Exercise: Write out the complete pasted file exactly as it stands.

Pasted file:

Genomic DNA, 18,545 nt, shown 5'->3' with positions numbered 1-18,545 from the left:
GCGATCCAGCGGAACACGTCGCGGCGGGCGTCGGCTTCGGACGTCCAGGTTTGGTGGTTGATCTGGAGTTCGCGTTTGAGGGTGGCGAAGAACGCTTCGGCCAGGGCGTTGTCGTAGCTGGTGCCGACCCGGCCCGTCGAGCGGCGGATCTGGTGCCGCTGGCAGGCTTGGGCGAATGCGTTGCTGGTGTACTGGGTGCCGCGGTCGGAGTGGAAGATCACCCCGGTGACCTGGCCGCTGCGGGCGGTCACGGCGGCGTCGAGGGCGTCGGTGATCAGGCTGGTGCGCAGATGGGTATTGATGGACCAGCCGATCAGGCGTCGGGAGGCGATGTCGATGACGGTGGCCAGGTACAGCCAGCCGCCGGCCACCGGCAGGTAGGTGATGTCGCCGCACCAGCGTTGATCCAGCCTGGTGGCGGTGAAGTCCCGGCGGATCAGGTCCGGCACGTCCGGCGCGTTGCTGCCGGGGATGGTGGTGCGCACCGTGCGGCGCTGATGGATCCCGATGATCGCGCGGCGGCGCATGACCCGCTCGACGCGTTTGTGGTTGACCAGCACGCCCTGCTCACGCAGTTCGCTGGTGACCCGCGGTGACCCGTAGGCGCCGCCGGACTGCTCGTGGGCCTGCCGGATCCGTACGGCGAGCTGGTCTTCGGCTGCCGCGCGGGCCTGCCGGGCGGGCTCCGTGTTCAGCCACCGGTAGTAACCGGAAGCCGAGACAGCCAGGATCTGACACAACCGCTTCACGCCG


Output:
Genomic DNA, 18,545 nt, shown 5'->3' with positions numbered 1-18,545 from the left:
GCGATCCAGCGGAACACGTCGCGGCGGGCGTCGGCTTCGGACGTCCAGGTTTGGTGGTTGATCTGGAGTTCGCGTTTGAGGGTGGCGAAGAACGCTTCGGCCAGGGCGTTGTCGTAGCTGGTGCCGACCCGGCCCGTCGAGCGGCGGATCTGGTGCCGCTGGCAGGCTTGGGCGAATGCGTTGCTGGTGTACTGGGTGCCGCGGTCGGAGTGGAAGATCACCCCGGTGACCTGGCCGCTGCGGGCGGTCACGGCGGCGTCGAGGGCGTCGGTGATCAGGCTGGTGCGCAGATGGGTATTGATGGACCAGCCGATCAGGCGTCGGGAGGCGATGTCGATGACGGTGGCCAGGTACAGCCAGCCGCCGGCCACCGGCAGGTAGGTGATGTCGCCGCACCAGCGTTGATCCAGCCTGGTGGCGGTGAAGTCCCGGCGGATCAGGTCCGGCACGTCCGGCGCGTTGCTGCCGGGGATGGTGGTGCGCACCGTGCGGCGCTGATGGATCCCGATGATCGCGCGGCGGCGCATGACCCGCTCGACGCGTTTGTGGTTGACCAGCACGCCCTGCTCACGCAGTTCGCTGGTGACCCGCGGTGACCCGTAGGCGCCGCCGGACTGCTCGTGGGCCTGCCGGATCCGTACGGCGAGCTGGTCTTCGGCTGCCGCGCGGGCCTGCCGGGCGGGCTCCGTGTTCAGCCACCGGTAGTAACCGGAAGCCGAGACAGCCAGGATCTGACACAACCGCTTCACGCCG